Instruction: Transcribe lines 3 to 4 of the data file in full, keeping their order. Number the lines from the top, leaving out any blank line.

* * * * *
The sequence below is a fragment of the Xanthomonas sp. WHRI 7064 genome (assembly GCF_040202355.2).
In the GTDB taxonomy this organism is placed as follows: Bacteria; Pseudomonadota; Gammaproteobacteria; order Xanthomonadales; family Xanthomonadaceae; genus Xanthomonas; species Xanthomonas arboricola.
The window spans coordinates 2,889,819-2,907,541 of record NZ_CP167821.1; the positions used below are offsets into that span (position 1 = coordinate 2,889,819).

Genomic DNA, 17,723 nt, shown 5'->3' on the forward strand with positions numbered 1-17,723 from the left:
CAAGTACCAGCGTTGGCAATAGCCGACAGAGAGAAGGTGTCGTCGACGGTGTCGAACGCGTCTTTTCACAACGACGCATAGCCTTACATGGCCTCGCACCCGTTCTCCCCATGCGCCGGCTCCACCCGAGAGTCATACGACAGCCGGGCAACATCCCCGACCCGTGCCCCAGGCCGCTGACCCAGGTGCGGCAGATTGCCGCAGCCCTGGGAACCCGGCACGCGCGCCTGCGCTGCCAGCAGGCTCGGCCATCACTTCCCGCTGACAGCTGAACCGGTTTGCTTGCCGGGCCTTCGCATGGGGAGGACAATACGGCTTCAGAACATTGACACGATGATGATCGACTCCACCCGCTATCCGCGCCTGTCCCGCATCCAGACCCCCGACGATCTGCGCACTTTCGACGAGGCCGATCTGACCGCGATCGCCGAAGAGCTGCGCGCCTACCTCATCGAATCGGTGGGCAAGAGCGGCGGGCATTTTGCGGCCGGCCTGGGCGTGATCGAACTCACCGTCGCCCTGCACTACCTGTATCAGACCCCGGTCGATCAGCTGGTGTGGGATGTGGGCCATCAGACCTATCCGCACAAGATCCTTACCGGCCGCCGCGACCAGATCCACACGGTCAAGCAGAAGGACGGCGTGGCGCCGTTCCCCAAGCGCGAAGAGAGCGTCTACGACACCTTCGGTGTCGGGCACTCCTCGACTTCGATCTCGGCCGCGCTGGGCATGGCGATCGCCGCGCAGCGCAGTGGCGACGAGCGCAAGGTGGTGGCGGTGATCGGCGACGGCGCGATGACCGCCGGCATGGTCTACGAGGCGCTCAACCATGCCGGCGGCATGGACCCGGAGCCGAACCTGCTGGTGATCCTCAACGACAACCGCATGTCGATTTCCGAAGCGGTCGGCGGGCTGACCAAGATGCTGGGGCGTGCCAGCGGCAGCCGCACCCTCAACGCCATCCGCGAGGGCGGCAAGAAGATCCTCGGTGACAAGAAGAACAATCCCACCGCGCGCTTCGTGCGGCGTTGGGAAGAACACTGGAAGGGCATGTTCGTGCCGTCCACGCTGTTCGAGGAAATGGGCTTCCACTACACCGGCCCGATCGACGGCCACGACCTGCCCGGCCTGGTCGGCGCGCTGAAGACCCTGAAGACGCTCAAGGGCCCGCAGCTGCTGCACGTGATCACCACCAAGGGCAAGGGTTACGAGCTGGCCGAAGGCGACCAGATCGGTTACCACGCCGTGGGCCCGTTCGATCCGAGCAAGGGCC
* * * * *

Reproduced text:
The window spans coordinates 2,889,819-2,907,541 of record NZ_CP167821.1; the positions used below are offsets into that span (position 1 = coordinate 2,889,819).

Genomic DNA, 17,723 nt, shown 5'->3' on the forward strand with positions numbered 1-17,723 from the left: